So an experiment that's done with very young children to figure out if they have developed theory of mind is a child who is being tested for theory of mind abilities might see a stuffed animal, and [00:01:00] the experiment or the person that's running this experiment would show the child that a stuffed animal sees a piece of candy. Then the researcher would cover up the eyes of the stuffed animal and put the candy in his or her pocket and then lift up the blindfold or whatever that's on the eyes of the stuffed [00:01:30] animal, and then ask the child who's seen all of this where the stuffed animal thinks the piece of candy is. And in most instances the child will tell the researcher that the stuffed animal thinks the piece of candy is in the researcher's pocket because the child ascribes to the stuffed animal what the child knows about where the candy is, even though during this experiment it was very evident [00:02:00] that the stuffed animal's eyes were covered when the piece of candy was placed in the experimenter's pocket.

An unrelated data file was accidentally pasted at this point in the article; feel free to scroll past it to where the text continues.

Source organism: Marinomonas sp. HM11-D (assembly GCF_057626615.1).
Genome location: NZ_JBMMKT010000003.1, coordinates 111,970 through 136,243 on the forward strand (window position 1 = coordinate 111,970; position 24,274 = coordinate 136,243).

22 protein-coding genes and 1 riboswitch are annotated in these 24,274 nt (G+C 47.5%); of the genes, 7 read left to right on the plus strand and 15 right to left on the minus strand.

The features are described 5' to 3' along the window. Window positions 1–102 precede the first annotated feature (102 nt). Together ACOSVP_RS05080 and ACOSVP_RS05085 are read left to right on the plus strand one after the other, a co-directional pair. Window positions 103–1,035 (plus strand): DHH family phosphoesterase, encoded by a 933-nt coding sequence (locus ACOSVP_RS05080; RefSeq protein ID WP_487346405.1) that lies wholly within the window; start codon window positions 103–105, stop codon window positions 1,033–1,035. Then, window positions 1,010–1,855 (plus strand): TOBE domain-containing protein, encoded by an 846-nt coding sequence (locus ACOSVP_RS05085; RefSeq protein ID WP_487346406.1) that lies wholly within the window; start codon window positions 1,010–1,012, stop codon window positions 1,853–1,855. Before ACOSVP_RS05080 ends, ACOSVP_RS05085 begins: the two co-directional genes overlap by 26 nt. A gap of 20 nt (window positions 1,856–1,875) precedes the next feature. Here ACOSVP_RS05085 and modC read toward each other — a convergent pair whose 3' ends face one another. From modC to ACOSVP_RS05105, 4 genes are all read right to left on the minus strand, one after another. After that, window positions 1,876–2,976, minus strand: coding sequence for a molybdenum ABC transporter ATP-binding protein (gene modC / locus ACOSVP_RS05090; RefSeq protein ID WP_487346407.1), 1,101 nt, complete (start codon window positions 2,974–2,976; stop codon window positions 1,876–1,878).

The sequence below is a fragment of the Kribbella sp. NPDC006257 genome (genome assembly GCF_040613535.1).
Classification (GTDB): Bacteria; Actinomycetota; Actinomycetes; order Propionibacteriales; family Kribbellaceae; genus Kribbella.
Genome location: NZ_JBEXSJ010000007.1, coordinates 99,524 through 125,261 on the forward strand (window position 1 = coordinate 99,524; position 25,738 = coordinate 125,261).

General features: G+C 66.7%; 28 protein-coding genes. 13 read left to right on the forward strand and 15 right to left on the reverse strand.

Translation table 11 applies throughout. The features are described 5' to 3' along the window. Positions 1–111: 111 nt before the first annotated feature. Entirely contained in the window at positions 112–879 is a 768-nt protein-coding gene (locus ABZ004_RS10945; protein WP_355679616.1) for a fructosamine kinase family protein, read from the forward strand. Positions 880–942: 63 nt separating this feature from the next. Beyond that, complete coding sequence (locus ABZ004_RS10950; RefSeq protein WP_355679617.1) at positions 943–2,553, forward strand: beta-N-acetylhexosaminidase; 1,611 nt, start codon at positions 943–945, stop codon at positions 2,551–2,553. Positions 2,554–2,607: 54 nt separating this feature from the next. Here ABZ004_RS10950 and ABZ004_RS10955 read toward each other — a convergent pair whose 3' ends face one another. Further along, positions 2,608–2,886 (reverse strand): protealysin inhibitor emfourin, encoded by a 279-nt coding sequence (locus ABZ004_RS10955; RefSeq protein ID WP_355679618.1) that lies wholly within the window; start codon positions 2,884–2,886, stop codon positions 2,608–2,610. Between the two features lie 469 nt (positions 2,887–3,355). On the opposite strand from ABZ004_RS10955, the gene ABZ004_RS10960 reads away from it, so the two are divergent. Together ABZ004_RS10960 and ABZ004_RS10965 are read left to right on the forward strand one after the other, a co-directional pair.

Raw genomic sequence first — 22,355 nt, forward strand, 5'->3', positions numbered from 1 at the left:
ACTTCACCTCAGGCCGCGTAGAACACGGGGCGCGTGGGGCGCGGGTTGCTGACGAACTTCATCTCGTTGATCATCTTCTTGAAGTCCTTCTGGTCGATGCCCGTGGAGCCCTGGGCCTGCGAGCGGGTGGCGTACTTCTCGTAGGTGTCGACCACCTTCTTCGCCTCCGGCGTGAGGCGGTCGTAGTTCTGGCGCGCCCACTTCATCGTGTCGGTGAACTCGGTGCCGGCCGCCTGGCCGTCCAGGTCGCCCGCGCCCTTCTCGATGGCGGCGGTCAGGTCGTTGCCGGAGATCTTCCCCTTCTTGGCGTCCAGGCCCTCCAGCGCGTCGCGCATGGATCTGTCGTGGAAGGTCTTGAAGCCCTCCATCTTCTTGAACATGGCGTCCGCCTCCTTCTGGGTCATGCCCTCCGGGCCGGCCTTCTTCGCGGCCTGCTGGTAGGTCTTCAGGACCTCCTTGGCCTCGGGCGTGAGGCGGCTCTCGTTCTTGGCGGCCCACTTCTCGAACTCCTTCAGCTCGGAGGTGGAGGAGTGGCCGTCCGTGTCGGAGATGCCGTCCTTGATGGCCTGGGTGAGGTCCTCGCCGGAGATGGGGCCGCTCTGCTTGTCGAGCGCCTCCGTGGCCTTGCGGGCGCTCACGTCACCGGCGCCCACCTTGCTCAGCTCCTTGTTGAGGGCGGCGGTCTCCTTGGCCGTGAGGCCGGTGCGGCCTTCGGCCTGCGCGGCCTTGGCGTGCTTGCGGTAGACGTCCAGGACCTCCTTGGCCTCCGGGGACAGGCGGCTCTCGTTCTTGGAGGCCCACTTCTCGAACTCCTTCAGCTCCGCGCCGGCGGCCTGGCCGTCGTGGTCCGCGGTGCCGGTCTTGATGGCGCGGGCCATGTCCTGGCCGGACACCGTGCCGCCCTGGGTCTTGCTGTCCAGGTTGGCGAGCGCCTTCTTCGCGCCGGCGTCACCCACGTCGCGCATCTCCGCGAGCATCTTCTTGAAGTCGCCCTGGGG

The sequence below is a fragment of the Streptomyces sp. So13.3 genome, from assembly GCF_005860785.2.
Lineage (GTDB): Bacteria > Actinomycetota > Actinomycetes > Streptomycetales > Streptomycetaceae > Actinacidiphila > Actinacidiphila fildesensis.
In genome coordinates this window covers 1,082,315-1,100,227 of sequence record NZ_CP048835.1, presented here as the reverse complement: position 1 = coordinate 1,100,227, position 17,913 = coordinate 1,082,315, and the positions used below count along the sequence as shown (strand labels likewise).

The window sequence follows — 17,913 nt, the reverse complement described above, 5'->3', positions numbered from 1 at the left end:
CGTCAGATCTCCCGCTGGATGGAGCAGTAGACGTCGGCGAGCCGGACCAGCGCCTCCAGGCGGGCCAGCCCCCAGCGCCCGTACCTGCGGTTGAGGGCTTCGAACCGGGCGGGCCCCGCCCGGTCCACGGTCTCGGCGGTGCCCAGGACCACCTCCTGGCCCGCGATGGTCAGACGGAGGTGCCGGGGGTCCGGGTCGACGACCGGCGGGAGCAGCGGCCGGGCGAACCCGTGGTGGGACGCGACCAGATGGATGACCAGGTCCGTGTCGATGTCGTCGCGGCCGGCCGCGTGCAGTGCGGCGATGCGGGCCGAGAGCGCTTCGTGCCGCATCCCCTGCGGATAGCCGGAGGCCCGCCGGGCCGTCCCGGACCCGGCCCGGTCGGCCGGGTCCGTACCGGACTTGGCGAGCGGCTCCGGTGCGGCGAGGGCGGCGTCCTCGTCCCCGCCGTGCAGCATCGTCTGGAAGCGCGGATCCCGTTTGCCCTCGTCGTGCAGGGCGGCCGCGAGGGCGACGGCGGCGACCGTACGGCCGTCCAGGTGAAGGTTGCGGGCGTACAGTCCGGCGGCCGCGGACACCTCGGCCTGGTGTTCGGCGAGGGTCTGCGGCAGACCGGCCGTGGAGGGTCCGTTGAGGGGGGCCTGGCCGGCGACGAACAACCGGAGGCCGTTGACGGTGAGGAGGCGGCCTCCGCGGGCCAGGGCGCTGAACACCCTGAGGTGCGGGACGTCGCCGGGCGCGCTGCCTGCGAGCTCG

And theory of mind is something that is commonly known to differentiate between people with and without autism. So people with autism are known for not doing especially well on theory of mind tests, but theory of mind [00:02:30] isn't just something that people with autism score poorly on. I've found through the years that most people who are looking to engage in business relationships don't have very good theory of mind at all. They don't spend much time trying to figure out what the person on the other end of a deal might be thinking, what a customer might be thinking, what problems [00:03:00] they'd be struggling with.



    On a very, very small scale, it looks like salespeople who reach out to someone and try to set an appointment not using the time zone of the person that they're looking to set an appointment with. So let's say I'm in Chicago and I'm communicating with a salesperson in California, someone with highly [00:03:30] developed theory of mind, in my opinion, would give me times in my time zone, right, would relate to me on my own terms. They would also do some background and try and get a sense for what my pain points might be.